Love is the next dimension highlighted in Pacem in Terris. Pope John XXIII strongly asserts that peace has to vivified and integrated by charity. Love is foundational in Christianity and all the worlds? religion emphasise this one single aspect of the human spirit. It is love that helps us establish relationships. It is love that breaks down barriers.
The sad part of it is that all this is easier said than done. In
An effort was made to bring together several Hindus to help put a stop to the violence that had engulfed
We experience hate and prejudice even among little children as the games they enjoy most are violent ones in which the person belonging to the ?other? community becomes the victim, the hunted, the evil one. Similar games are played in Hindu areas and in Muslim areas. In the Hindu side it is the ?Muslim? who always has to be killed and in the Muslim side the ?Hindu? always has to be killed. Expletives and abuses are always with reference to the other side.
Discrimination and prejudice are manifested in a variety of ways: when children have to be admitted to a school, when the youth apply for a job and if for example, as I mentioned earlier, a Muslim intends to buy an apartment in the upmarket part of the city.
It is obvious then, that unless these barriers are broken, unless we are able to transcend the narrow confines of bigotry and hatred and move towards the expression and action of sincere acceptance and love, we will never have true peace.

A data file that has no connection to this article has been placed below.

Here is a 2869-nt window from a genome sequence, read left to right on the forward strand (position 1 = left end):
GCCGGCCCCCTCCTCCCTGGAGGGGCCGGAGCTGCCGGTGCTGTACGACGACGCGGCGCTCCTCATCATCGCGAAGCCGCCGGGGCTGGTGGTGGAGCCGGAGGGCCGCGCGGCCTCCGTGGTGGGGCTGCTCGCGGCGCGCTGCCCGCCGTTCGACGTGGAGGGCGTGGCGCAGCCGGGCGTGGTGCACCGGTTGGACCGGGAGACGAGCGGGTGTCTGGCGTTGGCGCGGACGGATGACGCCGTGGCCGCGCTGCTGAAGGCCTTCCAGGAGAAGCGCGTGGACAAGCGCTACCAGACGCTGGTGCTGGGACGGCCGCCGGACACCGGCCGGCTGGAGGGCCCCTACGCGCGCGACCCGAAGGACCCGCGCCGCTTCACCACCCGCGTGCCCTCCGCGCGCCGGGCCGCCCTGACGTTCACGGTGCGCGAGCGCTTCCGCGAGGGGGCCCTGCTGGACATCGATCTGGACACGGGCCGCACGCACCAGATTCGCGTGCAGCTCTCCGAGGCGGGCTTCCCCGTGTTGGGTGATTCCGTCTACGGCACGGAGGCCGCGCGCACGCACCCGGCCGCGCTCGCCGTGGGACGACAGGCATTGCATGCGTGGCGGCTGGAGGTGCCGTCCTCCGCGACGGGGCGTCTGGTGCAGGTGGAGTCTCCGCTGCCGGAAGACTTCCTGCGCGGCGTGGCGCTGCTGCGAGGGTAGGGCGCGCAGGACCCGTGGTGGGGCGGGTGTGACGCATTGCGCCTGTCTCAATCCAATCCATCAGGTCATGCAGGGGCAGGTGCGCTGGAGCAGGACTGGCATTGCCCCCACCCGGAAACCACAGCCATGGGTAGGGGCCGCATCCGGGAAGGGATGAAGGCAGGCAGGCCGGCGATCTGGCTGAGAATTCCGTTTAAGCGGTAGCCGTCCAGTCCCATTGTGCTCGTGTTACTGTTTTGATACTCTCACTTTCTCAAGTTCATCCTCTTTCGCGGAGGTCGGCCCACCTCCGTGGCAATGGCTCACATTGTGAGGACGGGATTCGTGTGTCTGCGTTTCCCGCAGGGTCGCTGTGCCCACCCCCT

Peace has to be put into practice in Freedom. The words of John XXIII ring loud and clear even today.
On March 26th, 2003, the Government of Gujarat unanimously passed the Freedom of Religion Act. This act is absolutely draconian in nature and goes against the constitutional freedoms guaranteed by the Indian Constitution and very specifically Article 25 which guarantees to every single citizen the right to preach, practice and/ or propagate his/ her religion. A significant point of this law is that if a person wants to change to another religion, then one necessarily has to take the permission of the civil authority; if this permission is not granted, and if one still changes then one is liable to a period of imprisonment and also to pay a heavy fine. An added clause to this that if the violator happens to be a minor, a woman, a tribal or a Dalit then the imprisonment and fine is just doubled. The irony is that even till today more than two years after the passing of this legislation, the rules necessary for governing the implementation of this law has not been framed, hence petty officials use this as the Damocles? sword as was done to a groups of Dalits who wanted to convert to Buddhism recently.